Iceland’s known for its stunning dramatic scenery – and this has also played a massive part in the history of the foods of Iceland. Historically, food production here was driven by a need to survive, and so Icelandic cuisine was simple, uncomplicated fare, based mostly around dairy, meat, and fish. Icelandic foods are famous for being healthy, pure, and unadulterated.
When meat was caught it was generally cured, dried, and smoked to preserve it for as long as possible – which is why you’ll find plenty of fermentation and smoking (and some unusual meats) within this list of Icelandic food.
- Icelandic Food
- Hakarl/ Fermented shark
- Harðfiskur/ Dried fish
- Plokkfiskur/ Fish stew
- Svið/ Sheep's head
- Ice Cream
- Humar/ Lobster or langoustine
- Pönnukökur/ Icelandic pancakes
- Brennivín/ Black Death
- Hangikjöt/ Smoked lamb
- Light beer
- Kjötsúpa/ Lamb soup
- Kókómjólk/ Chocolate milk
- Rúgbrauð/ Hot Spring Rye Bread
- Pylsa/ Hot Dogs
- Kleinur/ Twisted doughnut
- Malt and Appelsín
- Tap water
- Snúður/ Cinnamon rolls
- Hrútspungar/ Sour Ram’s Testicles
Hakarl/ Fermented shark
Possibly the most famous food from Iceland is perhaps not one of the most appetizing. The dish known as Hakarl is fermented shark – Greenland shark to be precise. The traditional Icelandic process of preserving the shark is to bury it underground for months, then urinate on it, then hang it up to dry for months.
Thankfully, the urine part is skipped nowadays. However, it is still buried and dried to create the dish as it’s known today. It’s normally cut up into small cubes and served as an hors-d’oeuvre. Most people agree that it’s not the most delicious thing in the world – but still an essential thing to try when visiting Iceland.
Skyr is Iceland’s national yogurt. It’s a dairy product created from a bacteria culture and pasteurized skimmed milk. Some people say it’s more like a cheese, but mostly it’s a similar consistency to Greek yogurt.
Skyr has been a big part of traditional Icelandic cuisine for centuries (maybe longer), and it’s eaten with all sorts of different dishes. Today, its scope is spreading and Skyr has been seeping into other cultures around the world. You can get it in all sorts of flavors.
Harðfiskur/ Dried fish
People in Iceland get hooked on fish from a young age, and one of their favorite snacks is harðfiskur (translating as “hard fish”). It’s basically a dried fish jerky that’s eaten in abundance on the island.
This delicacy has been popular in Iceland since the times of the Vikings. When the fish is dehydrated it shrinks to 9% of its original size, and is delicious as a snack with a dollop of butter.
In the past, when grain was hard to come by and had to be imported from Denmark, Icelanders would eat a piece of dried fish instead of bread for lunch.
Plokkfiskur/ Fish stew
Plokkfiskur is a sumptuous Icelandic comfort food – always a good choice if you see it on the menu. This traditional Icelandic food is made with a combination of boiled fish (normally cod or haddock), mashed potatoes, white sauce, and onions.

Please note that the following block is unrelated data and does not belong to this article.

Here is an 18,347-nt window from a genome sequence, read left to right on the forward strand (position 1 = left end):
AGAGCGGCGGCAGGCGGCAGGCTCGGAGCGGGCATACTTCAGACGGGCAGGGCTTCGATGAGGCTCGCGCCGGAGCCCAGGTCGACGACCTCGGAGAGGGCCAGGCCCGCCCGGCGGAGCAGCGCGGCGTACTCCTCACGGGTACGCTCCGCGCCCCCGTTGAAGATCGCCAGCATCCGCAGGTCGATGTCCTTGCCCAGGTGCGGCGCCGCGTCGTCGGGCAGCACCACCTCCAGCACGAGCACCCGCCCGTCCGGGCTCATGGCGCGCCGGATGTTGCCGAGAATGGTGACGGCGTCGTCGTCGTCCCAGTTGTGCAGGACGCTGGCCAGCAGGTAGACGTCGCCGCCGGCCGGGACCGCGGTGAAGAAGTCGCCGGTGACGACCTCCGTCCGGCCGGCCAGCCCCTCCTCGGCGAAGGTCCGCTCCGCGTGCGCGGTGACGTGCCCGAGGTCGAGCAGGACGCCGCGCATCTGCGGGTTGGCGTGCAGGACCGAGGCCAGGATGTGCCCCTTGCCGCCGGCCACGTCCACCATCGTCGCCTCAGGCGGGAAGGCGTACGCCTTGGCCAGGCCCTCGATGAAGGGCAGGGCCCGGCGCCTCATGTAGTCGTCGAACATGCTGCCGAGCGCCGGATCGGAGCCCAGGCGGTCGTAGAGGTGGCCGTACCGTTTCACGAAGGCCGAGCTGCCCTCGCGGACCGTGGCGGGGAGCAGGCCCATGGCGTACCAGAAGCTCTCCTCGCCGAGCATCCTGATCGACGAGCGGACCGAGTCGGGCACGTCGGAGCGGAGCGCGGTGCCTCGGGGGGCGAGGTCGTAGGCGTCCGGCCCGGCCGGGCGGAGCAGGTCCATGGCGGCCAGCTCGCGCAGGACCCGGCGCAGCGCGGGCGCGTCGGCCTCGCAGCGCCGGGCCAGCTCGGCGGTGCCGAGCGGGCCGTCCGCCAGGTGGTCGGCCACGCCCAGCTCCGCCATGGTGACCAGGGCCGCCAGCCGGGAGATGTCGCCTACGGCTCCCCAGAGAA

It is a warming meal to have during Iceland’s cold and harsh winters, and today nearly every Icelandic family will have its own recipe for plokkfiskur. It’s normally served up with a piece of rye bread to mop up the sauces.
Svið/ Sheep's head
Perhaps one of the less appealing foods in Iceland comes in the form of an entire sheep’s head. This is known as svið, and it’s normally smoked or boiled – but sometimes it’s preserved in a special sheep’s head jelly. Apparently the cheeks from a sheep’s head are amazing.
Sheep’s head isn’t eaten much nowadays on a daily basis, but it is served up as part of Þorrablót – Iceland’s midwinter feast celebrations. These celebrations normally showcase some of the weirder elements of Icelandic cuisine!
Ice cream is a big thing in Iceland – with ice cream vendors all over the country. It can also be found sold in gas stations and general stores in a variety of flavors. If you’re out at night and fancy a cold treat, in Iceland ice cream stores stay open until the early hours, so you’re in luck.
Bragðarefur is a good option – you get to choose one flavor of ice cream and three toppings (candy, fruit, and sauces) which gets served up in a mountain of indulgence. Another favorite is rúgbrauðsís which is a type of rye bread ice cream.
Humar/ Lobster or langoustine
Icelandic lobster is actually more like what we might know as langoustine – it’s smaller and only the tail part is eaten. It tends to be caught in the waters off the south coast of Iceland.
Although it’s an expensive dish to order in a restaurant, you’ll find the tender and tasty langoustines known as humar in all sorts of different forms, whether that’s fried, baked, grilled, or on top of a pizza. Another popular version is humarsúpa (lobster soup). If you fancy having a go cooking it yourself, frozen lobster tails can be picked up in most supermarkets too.
Pönnukökur/ Icelandic pancakes
One of the more common Icelandic foods is served up for breakfast, lunch, or tea, in the form of pönnukökur or Icelandic pancakes. On the whole, they’re fairly similar to the pancakes eaten in France or the UK.
Icelandic pancakes tend to be thin and crepe-like in consistency. They’re normally served with a bit of rhubarb jam and whipped cream. Each family has a large heavy bottomed pancake pan – these skillets are often handed down the generations.
Brennivín/ Black Death
In order to truly feel like a Viking, you have to try Iceland’s national tipple – Brennivín. Known locally as “svartidauði” (which translates encouragingly as “black death”), it’s created from a blend of potato mash, fermented grain, and caraway seeds.
Black death is a clear and unsweetened schnapps. This signature alcoholic drink is usually taken as a shot, often as an accompaniment to pieces of fermented shark.
Hangikjöt/ Smoked lamb